Covid Protocols: starting this week, you no longer need to pre-register to participate in in-person worship. Masks must be worn properly at all times inside the building. We have left the pews on one side of the church blocked for physical distancing, to ensure that those people who feel more comfortable maintaining physical distancing know that they are fully welcome in our worship services. We will continue to live-stream the 10 o’clock Eucharist each Sunday.
You can join in worshipping on Sunday, live or later, via YouTube! We’ll continue to offer a welcome at about 9:45, followed by some prelude music. The service will begin at 10 am. The service will be posted to YouTube, and you can use the same link to join in later.
If you’re joining from afar, keep this order of service handy to enable you to participate in the service. It has all the responses, the hymn texts, and special prayers you might choose to use while those attending in-person receive the eucharist.
This week we hear of a promise fulfilled: the people celebrate Passover and eat the fruits of the promised land as their forty years’ journey through the desert ends at Gilgal (Joshua 5.9-12).
In the gospel, we’ll hear a familiar story that still provokes us to astonishment at God’s grace. A young man insults his father and family and society, wanders far away and squanders his inheritance, and decides to repent and return home and beg for forgiveness–only to be welcomed with staggering generosity beyond anything he imagined, much to the chagrin of his older brother! (Luke 15.1-3, 11b-32). Here’s a short list of some of the names this story has been given:
- the Parable of the Two Sons and their Loving Father
- the Parable of the Father’s Love
- a Parable of the Lost
- the Parable of the Prodigal SonS
Why so many names, and not the first one that might jump to mind? Well, perhaps by referring to this story differently, we try to open ourselves to other aspects of what Jesus is teaching about who God is and how God chooses to be with us. Share with us your thoughts about this passage after spending time reading it and praying with it!
The Fourth Sunday in Lent is also Mothering Sunday and Laetare Sunday. Laetare Sunday was a day of respite halfway through the penance and fasting of the Lenten Season. Laetare–rejoice!–is the first word of the introit for the day, the beginning of the service. The passages that used to be assigned for the day had a number of references to and images of mothers. People started to use the day to visit their mothers, and/or their mother church–where they had been baptised, or the diocesan cathedral. In the early 20th century, Constance Penswick Smith encouraged the celebration of different aspects of motherhood:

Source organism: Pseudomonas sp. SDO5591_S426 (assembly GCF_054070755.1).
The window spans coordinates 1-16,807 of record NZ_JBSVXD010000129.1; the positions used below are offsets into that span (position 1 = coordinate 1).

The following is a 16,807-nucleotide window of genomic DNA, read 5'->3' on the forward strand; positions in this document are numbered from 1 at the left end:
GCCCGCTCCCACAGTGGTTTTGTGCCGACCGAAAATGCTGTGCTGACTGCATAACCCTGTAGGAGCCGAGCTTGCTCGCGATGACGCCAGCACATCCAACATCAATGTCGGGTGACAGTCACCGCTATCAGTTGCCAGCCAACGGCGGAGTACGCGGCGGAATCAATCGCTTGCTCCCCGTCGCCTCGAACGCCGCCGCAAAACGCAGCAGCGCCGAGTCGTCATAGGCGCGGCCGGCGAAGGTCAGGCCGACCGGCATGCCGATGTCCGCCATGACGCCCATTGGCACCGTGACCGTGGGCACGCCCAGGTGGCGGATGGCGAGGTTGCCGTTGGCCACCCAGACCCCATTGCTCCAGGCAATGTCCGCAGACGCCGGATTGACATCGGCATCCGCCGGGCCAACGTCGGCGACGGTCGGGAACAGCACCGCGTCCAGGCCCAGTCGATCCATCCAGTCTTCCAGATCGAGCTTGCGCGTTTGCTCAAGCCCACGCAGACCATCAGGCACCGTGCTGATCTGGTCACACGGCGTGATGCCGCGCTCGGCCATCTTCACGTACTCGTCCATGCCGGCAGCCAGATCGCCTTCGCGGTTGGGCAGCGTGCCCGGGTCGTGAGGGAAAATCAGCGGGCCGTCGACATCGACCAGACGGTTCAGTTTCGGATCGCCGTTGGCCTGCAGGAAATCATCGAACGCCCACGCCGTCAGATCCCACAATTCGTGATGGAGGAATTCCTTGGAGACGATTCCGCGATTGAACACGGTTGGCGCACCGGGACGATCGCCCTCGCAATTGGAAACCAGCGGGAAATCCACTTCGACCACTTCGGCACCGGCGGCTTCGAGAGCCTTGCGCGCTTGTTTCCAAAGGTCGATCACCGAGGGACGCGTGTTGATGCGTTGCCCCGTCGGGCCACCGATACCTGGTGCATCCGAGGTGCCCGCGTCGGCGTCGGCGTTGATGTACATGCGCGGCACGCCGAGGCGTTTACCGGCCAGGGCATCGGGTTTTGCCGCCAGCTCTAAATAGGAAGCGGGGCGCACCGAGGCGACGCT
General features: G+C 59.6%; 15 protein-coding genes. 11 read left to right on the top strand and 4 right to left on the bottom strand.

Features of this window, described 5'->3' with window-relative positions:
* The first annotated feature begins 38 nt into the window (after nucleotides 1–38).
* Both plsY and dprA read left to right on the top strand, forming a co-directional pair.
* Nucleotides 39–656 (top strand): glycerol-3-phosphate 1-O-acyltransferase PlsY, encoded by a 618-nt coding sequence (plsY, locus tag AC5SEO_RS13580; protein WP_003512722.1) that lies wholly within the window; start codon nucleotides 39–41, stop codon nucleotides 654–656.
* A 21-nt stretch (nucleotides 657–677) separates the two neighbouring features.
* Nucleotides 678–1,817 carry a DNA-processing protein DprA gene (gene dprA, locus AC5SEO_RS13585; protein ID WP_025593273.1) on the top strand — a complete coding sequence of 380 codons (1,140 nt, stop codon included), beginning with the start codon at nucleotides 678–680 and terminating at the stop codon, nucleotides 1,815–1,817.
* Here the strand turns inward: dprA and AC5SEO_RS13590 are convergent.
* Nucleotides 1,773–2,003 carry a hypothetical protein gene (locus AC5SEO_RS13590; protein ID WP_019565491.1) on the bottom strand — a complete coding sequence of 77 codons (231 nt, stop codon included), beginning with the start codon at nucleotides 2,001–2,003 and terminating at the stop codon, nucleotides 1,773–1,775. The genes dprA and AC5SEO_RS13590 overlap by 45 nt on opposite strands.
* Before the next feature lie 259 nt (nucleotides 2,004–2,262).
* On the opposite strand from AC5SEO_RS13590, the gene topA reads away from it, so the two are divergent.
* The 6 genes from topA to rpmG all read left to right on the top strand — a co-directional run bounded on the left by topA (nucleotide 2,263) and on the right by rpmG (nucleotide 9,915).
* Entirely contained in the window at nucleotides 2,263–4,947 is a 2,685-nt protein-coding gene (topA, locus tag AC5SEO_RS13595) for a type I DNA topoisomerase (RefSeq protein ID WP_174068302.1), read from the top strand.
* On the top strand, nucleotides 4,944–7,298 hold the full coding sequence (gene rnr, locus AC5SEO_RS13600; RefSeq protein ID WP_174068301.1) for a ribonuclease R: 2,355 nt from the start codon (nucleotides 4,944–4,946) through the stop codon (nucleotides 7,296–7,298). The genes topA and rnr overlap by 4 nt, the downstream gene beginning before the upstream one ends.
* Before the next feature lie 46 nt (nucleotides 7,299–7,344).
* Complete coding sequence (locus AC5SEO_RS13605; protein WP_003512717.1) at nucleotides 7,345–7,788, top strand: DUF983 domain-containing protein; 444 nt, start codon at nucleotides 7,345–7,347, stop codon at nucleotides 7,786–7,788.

- the Church — Our Mother
- Mothers of Earthly Homes
- the Mother of Jesus
- Gifts of Mother Earth
The Mothers’ Union (and you needn’t be a mother to be part of it!) is a world-wide organization devoted to caring for and nurturing family life. They’re currently making special efforts to support the families of Ukranians. Learn more at their website.
Image Attributions and Permissions:
Both images in this post are sourced from the Vanderbilt Divinity Library’s project Art in the Christian Tradition, and are used under the Creative Commons Attribution Noncommercial ShareAlike 3.0 License.
JESUS MAFA. Prodigal Son, from Art in the Christian Tradition, a project of the Vanderbilt Divinity Library, Nashville, TN. https://diglib.library.vanderbilt.edu/act-imagelink.pl?RC=54662 [retrieved March 22, 2022]. Original source: http://www.librairie-emmanuel.fr (contact page: https://www.librairie-emmanuel.fr/contact).
Wesley, Frank, 1923-2002. Forgiving Father, from Art in the Christian Tradition, a project of the Vanderbilt Divinity Library, Nashville, TN. https://diglib.library.vanderbilt.edu/act-imagelink.pl?RC=59207 [retrieved March 22, 2022]. Original source: Contact the Vanderbilt Divinity Library for further information.